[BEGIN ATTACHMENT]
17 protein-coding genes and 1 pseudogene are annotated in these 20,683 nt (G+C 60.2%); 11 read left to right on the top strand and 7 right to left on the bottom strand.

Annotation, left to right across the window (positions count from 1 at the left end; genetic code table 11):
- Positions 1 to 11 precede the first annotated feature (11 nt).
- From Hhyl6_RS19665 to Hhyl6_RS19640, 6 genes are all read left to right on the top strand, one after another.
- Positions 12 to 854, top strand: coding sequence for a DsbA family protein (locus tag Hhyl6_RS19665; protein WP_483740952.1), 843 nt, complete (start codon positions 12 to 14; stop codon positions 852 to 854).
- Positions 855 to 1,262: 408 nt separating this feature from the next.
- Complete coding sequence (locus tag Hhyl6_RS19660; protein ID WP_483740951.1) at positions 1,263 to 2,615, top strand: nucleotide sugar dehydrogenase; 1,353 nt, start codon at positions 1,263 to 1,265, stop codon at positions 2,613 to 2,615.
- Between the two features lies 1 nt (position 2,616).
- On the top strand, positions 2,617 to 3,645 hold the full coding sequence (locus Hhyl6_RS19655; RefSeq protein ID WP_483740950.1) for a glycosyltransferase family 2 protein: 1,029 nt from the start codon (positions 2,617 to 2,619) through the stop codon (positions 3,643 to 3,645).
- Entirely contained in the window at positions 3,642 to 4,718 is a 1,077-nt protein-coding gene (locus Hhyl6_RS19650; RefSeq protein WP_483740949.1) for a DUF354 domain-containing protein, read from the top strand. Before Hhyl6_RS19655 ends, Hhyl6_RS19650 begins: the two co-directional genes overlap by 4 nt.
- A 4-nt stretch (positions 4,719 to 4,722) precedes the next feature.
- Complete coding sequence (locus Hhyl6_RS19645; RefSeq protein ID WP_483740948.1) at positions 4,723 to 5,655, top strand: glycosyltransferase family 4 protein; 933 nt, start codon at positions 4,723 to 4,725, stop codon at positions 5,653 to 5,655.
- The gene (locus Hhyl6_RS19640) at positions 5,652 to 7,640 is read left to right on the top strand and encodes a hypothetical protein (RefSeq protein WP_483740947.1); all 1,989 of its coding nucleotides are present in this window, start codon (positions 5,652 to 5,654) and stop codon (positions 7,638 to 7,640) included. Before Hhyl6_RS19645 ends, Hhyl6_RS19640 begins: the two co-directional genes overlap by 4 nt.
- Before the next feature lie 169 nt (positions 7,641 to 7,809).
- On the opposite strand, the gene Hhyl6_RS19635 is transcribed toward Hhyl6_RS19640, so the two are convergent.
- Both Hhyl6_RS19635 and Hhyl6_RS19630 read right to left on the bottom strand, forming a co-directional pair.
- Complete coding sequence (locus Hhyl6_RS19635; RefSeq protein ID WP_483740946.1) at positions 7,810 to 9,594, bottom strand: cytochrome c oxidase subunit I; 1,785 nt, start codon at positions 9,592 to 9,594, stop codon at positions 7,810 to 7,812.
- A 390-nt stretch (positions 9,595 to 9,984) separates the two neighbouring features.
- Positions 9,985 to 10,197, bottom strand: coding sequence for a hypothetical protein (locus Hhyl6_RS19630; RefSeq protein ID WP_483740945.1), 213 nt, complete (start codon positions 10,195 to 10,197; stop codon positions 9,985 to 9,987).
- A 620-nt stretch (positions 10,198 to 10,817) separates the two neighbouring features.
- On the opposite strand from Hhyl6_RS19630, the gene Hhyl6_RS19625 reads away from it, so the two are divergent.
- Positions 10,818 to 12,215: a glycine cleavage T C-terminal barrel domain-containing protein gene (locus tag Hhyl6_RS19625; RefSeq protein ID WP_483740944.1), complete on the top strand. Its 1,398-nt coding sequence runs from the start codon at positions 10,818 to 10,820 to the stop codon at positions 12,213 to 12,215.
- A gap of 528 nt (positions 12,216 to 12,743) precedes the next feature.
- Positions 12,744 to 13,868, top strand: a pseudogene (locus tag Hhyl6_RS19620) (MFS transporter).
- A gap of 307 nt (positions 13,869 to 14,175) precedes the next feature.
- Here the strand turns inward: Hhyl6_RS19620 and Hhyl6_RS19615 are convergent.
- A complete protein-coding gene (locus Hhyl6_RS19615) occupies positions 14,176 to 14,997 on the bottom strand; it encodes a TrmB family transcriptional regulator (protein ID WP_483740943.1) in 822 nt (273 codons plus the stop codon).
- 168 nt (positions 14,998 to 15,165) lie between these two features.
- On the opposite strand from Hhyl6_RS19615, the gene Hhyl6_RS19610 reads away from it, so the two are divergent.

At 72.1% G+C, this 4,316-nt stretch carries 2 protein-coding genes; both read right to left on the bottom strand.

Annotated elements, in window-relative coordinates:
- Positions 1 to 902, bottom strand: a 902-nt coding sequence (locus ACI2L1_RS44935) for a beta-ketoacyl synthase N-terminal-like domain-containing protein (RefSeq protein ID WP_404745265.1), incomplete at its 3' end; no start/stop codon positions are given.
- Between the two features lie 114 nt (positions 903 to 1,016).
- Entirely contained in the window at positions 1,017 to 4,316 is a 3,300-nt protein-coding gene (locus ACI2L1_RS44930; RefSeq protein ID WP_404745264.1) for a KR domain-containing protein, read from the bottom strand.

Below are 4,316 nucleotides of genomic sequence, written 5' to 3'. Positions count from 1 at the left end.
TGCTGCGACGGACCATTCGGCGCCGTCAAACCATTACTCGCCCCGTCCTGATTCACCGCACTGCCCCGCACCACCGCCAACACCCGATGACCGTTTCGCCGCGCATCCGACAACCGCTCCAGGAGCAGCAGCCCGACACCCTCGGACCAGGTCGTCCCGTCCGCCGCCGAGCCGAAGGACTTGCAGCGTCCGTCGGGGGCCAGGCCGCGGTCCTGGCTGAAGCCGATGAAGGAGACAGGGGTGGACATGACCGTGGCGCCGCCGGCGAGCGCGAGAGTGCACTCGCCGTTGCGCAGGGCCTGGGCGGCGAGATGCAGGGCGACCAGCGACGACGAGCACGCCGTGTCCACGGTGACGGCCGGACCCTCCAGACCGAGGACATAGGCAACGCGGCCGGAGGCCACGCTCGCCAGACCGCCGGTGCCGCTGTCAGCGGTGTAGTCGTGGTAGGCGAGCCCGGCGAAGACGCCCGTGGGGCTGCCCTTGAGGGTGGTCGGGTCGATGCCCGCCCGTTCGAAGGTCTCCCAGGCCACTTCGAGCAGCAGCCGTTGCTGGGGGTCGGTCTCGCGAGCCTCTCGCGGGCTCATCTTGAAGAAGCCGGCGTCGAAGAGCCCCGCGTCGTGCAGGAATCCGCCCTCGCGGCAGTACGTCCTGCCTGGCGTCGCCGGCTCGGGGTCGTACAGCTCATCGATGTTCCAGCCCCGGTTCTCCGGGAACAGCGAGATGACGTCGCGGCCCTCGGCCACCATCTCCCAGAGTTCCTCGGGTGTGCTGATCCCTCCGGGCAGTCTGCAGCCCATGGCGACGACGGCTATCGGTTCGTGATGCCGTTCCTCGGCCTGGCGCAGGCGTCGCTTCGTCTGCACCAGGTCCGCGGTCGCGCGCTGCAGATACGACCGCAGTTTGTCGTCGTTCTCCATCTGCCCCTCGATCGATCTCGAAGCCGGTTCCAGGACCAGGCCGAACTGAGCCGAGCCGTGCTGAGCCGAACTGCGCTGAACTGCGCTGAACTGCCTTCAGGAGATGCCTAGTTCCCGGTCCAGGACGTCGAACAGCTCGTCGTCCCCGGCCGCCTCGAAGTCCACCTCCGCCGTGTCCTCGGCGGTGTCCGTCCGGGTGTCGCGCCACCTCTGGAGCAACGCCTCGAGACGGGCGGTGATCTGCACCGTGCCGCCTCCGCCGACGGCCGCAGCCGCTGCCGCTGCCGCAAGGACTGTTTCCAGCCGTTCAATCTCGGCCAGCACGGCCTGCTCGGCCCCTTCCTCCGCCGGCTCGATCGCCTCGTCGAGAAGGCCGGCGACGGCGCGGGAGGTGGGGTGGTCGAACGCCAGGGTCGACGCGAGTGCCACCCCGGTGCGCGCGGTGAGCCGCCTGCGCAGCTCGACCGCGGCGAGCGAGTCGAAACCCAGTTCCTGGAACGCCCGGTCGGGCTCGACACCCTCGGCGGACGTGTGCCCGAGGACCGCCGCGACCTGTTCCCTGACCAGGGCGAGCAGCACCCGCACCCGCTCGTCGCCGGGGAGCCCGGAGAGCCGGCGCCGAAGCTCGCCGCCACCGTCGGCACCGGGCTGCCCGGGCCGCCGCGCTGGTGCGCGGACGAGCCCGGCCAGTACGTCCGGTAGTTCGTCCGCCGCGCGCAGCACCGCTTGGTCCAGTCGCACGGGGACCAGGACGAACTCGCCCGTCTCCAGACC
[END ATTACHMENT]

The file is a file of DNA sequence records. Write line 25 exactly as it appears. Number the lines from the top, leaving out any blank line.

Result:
- A gap of 307 nt (positions 13,869 to 14,175) precedes the next feature.